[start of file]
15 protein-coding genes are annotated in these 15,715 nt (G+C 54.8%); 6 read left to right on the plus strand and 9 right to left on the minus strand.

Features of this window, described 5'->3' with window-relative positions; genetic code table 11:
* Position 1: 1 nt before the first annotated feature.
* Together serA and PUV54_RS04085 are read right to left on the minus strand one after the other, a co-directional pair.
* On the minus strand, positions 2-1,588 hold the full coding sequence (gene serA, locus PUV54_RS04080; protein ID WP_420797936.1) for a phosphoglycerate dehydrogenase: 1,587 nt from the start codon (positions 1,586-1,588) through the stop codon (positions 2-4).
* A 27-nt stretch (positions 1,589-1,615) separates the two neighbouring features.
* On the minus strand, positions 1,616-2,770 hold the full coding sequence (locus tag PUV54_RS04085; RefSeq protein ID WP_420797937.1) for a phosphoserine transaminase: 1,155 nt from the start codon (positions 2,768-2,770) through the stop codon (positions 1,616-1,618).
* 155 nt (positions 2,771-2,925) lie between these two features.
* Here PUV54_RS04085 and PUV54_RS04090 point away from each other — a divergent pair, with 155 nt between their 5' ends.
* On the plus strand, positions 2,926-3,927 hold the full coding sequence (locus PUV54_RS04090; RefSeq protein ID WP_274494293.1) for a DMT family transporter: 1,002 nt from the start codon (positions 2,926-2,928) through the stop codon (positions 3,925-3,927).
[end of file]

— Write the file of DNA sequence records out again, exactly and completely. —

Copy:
15 protein-coding genes are annotated in these 15,715 nt (G+C 54.8%); 6 read left to right on the plus strand and 9 right to left on the minus strand.

Features of this window, described 5'->3' with window-relative positions; genetic code table 11:
* Position 1: 1 nt before the first annotated feature.
* Together serA and PUV54_RS04085 are read right to left on the minus strand one after the other, a co-directional pair.
* On the minus strand, positions 2-1,588 hold the full coding sequence (gene serA, locus PUV54_RS04080; protein ID WP_420797936.1) for a phosphoglycerate dehydrogenase: 1,587 nt from the start codon (positions 1,586-1,588) through the stop codon (positions 2-4).
* A 27-nt stretch (positions 1,589-1,615) separates the two neighbouring features.
* On the minus strand, positions 1,616-2,770 hold the full coding sequence (locus tag PUV54_RS04085; RefSeq protein ID WP_420797937.1) for a phosphoserine transaminase: 1,155 nt from the start codon (positions 2,768-2,770) through the stop codon (positions 1,616-1,618).
* 155 nt (positions 2,771-2,925) lie between these two features.
* Here PUV54_RS04085 and PUV54_RS04090 point away from each other — a divergent pair, with 155 nt between their 5' ends.
* On the plus strand, positions 2,926-3,927 hold the full coding sequence (locus PUV54_RS04090; RefSeq protein ID WP_274494293.1) for a DMT family transporter: 1,002 nt from the start codon (positions 2,926-2,928) through the stop codon (positions 3,925-3,927).